Celebrating Tanabata

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tanabata: THe Star Festival

Tanabata celebrates an ancient Chinese legend which came to Japan around 700 C.E. The story starts with a Princess named Orihime, who was daughter to the God of the heavens, Tentei. She was a seamstress who spent her days weaving tirelessly near the banks of the Amanogawa (heavenly river). Orihime was so devoted to her work, that she abandoned all hope of ever finding love. Seeing his daughter resigned to such sadness, Tentei arranged a meeting for her and a cow herder from across the river. The man’s name was Hikoboshi. Orihime and Hikoboshi fell in love immediately, and it was not long before the two were married. However, their love and devotion were so intense that it soon caused the pair to stray for their work. Hikoboshi let his cows roam the heavens, and Orihime stopped weaving. This angered Orihime’s father, and he forbade the lovers from seeing each other, sending Hikoboshi back across the river. Devastated, Orihime begged that she be able to see her husband, even just for a day. Tentei relented, unable to bear the pain of seeing Orihime’s heart ache. He said the two would be able to meet once a year, on the 7th day of the 7th month. But upon their first yearly meeting, the two realized that they could not cross the river on their own. Nearby, a flock of magpies noticed Orihime in her grief. They flew to the river and formed a bridge with their wings so that the two could step across and meet. Each year, the magpies help the lovers reunite. It is said that rain on the day of Tanabata means the magpies will not come, and the lovers must wait another year to be reunited.

Though ancient, the story of Tanabata is written in the stars and can still be seen today. The heavenly river in the story is said to be the milky way, and the lovers are the stars Vega (Orihime) and Altair (Hikoboshi).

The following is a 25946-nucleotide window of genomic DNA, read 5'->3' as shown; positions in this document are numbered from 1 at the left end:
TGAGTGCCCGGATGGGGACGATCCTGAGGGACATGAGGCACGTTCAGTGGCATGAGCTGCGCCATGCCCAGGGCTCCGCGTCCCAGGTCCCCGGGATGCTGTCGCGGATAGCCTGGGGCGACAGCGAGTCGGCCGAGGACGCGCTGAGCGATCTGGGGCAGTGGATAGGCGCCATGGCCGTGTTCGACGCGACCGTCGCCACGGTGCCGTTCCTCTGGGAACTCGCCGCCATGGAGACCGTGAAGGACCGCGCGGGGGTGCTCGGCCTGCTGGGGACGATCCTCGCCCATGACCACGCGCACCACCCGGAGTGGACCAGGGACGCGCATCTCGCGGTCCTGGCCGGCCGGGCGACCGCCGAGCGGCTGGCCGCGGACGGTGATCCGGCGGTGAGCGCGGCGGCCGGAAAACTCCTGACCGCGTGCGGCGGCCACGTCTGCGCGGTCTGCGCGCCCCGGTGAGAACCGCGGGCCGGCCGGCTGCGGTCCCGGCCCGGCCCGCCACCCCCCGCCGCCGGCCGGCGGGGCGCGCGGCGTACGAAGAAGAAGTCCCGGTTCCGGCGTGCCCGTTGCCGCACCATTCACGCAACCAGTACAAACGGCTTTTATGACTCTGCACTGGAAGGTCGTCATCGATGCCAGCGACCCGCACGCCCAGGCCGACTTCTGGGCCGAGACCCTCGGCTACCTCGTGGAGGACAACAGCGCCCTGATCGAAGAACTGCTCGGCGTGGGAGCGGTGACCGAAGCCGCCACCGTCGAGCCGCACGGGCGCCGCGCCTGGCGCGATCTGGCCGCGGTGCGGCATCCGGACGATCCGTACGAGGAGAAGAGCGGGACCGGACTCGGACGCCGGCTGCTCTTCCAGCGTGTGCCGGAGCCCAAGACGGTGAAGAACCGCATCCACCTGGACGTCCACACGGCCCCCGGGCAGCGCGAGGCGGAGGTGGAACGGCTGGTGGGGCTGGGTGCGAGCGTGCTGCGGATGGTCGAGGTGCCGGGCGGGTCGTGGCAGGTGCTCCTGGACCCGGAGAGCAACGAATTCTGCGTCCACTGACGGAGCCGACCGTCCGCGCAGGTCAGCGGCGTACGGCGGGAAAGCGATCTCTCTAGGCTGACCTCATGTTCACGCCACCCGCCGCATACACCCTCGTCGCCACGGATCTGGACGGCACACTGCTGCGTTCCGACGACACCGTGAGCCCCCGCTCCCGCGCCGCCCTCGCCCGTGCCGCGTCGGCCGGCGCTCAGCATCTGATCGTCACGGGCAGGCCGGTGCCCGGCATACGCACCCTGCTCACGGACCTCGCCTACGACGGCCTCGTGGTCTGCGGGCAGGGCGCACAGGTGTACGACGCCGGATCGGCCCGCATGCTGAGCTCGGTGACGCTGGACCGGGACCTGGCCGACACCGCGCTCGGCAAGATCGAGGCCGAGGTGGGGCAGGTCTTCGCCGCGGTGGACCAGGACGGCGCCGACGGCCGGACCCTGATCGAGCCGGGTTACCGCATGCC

During the Tanabata festival, wishes are written on pieces of coloured paper and hung on bamboo stalks and sometimes trees. These Wish Trees are then floated on a river or along the ocean and burned as offerings. Celebrations may also include parades, decorations, and fireworks. Although some areas in Japan recognize August 7th to be Tanabata (by way of the older Chinese calendar), many regions celebrate this event on July 7th, in accordance with the modern calendar. Similar traditions with Wish Trees are found across Asia.

our Wish Tree

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To celebrate Tanabata, Text-A-Tree will launch on July 7 and include a Wish Tree with a modern twist. A large Japanese Katsura tree has been selected in the Halifax Public Gardens, and everyone is invited to send their wishes …by text! The only way to get the phone number is to come and meet the tree in person and use the number posted on it’s sign. For every day that the project runs, we will select one wish to post (anonymously) as the Wish of the Day on our Facebook and Instagram feeds. The Wish Tree will continue receiving wishes as long as the sign is up.

Make a wish on our Wish Tree!

Make a wish on our Wish Tree!

Orihime and Hikoboshi wished for nothing more than to be together; it is our wish that, through Text-A-Tree, even more people (and trees!!) will be brought together. The Tanabata story is a perfect reminder of the importance of reaching out to one another. If two stars can meet once a year and cross the heavenly river, perhaps two star-fort cities can come together as well to wish for peace.